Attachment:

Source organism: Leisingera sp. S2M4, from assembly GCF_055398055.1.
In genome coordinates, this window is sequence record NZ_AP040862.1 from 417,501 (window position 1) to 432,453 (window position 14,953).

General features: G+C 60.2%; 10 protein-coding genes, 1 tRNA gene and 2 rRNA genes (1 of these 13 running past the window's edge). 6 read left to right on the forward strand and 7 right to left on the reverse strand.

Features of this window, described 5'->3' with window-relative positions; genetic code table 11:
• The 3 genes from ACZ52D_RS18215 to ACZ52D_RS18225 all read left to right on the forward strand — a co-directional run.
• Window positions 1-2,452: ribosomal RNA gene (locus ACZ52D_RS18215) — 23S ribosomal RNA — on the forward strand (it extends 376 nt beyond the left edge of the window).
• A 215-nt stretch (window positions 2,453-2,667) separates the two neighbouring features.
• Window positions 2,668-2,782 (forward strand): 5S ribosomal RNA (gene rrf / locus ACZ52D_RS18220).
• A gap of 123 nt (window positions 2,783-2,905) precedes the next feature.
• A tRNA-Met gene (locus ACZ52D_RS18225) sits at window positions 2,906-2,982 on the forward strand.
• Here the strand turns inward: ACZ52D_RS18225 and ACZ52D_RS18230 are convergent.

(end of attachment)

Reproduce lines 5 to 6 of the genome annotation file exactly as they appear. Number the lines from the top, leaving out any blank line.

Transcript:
• The 3 genes from ACZ52D_RS18215 to ACZ52D_RS18225 all read left to right on the forward strand — a co-directional run.
• Window positions 1-2,452: ribosomal RNA gene (locus ACZ52D_RS18215) — 23S ribosomal RNA — on the forward strand (it extends 376 nt beyond the left edge of the window).